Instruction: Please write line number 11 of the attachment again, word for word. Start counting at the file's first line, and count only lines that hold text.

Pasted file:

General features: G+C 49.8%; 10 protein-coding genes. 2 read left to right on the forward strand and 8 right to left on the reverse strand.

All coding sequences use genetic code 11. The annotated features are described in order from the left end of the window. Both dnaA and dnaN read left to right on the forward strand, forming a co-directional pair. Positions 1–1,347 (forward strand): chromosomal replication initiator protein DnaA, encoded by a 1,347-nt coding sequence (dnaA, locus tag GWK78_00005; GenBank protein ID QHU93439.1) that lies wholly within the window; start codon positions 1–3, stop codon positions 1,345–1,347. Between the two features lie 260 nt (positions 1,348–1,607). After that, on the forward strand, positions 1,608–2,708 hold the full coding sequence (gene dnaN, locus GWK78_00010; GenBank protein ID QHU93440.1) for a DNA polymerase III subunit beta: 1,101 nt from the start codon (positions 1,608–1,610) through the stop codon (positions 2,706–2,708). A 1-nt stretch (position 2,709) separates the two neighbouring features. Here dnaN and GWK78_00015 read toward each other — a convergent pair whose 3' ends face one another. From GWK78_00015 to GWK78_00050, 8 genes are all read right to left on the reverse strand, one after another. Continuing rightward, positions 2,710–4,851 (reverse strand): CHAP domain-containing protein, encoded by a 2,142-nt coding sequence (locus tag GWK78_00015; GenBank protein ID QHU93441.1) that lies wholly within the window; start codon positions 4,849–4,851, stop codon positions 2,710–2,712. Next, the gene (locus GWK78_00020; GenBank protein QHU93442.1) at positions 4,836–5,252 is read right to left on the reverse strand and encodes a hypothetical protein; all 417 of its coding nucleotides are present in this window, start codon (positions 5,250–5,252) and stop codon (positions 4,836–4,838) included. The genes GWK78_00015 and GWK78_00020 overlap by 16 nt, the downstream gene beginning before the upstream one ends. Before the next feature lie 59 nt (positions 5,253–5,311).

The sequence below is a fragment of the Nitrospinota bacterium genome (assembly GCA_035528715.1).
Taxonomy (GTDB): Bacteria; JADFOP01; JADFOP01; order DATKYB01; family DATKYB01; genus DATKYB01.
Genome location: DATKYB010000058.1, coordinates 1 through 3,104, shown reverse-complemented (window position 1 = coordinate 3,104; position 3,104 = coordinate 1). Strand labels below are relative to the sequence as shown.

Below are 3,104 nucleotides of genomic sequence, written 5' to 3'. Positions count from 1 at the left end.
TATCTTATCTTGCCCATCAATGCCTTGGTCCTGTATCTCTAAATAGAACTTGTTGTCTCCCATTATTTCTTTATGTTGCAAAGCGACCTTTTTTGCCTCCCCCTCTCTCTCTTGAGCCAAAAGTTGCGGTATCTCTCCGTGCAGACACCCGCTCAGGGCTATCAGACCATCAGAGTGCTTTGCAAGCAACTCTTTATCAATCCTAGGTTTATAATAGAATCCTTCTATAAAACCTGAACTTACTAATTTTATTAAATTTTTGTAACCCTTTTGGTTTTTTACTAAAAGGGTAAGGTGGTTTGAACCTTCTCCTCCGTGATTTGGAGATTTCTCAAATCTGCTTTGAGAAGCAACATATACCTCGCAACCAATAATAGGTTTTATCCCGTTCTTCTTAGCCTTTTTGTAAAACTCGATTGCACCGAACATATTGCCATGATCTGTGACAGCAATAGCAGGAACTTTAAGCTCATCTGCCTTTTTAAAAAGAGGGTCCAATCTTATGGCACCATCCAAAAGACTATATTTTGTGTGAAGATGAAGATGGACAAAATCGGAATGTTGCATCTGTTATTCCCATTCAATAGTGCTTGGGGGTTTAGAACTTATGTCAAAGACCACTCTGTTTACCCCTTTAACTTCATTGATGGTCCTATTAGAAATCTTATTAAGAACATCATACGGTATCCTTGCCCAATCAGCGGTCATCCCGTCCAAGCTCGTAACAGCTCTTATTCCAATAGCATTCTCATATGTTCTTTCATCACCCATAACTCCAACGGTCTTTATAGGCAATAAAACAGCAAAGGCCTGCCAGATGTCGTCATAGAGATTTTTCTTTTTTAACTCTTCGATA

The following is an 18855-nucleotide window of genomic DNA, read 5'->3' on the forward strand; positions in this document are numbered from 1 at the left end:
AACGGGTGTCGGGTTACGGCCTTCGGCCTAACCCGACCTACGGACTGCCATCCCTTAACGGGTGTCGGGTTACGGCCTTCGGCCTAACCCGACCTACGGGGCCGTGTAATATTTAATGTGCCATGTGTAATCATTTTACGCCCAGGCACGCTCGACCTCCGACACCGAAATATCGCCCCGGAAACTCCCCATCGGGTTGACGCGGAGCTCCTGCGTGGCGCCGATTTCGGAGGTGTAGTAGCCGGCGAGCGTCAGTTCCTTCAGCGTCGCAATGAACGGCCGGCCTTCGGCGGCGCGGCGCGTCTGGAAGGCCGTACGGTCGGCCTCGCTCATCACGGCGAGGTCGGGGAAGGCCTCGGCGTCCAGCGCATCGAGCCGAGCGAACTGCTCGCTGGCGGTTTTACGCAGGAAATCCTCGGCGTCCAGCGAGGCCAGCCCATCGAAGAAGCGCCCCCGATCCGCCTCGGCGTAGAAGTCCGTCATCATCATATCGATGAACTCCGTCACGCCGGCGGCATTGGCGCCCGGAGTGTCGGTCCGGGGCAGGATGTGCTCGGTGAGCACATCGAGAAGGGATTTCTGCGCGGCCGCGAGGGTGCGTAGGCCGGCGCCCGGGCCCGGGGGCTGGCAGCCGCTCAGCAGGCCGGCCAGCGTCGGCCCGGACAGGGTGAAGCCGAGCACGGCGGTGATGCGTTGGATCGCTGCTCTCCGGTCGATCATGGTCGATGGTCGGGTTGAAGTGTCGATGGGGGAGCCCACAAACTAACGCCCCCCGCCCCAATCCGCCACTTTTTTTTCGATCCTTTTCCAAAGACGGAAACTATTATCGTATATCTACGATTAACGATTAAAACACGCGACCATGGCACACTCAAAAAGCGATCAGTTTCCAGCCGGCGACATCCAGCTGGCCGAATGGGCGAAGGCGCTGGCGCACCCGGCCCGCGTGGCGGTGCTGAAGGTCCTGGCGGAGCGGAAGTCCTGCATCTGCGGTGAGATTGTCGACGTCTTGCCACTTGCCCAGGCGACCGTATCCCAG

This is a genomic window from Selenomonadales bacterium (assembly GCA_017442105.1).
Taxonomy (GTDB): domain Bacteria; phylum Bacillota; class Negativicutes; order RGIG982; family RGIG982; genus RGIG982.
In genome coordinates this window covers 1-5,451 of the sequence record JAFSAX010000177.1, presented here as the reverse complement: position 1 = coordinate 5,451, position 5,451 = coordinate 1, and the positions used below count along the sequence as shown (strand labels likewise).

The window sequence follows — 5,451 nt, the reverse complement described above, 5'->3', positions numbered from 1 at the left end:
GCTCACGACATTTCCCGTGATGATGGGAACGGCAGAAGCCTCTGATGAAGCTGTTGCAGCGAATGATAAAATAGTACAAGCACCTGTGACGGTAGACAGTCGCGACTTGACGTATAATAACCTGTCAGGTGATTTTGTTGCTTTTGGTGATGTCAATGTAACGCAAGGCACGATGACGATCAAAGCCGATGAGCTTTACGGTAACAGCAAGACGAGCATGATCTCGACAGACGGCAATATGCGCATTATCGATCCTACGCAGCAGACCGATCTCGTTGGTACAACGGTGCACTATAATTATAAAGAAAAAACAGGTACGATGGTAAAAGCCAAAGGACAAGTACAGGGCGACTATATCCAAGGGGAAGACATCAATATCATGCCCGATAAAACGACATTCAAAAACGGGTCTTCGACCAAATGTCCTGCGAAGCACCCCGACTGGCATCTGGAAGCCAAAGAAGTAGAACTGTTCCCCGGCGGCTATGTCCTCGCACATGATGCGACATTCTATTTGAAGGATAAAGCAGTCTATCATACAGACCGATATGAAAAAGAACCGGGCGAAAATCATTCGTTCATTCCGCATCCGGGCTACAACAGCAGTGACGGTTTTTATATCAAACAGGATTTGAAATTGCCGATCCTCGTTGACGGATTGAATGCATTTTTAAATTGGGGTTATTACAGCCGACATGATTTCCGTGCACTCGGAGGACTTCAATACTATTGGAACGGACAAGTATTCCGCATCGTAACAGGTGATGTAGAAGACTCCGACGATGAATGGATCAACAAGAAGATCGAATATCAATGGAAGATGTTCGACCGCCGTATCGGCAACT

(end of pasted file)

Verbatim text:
Taxonomy (GTDB): domain Bacteria; phylum Bacillota; class Negativicutes; order RGIG982; family RGIG982; genus RGIG982.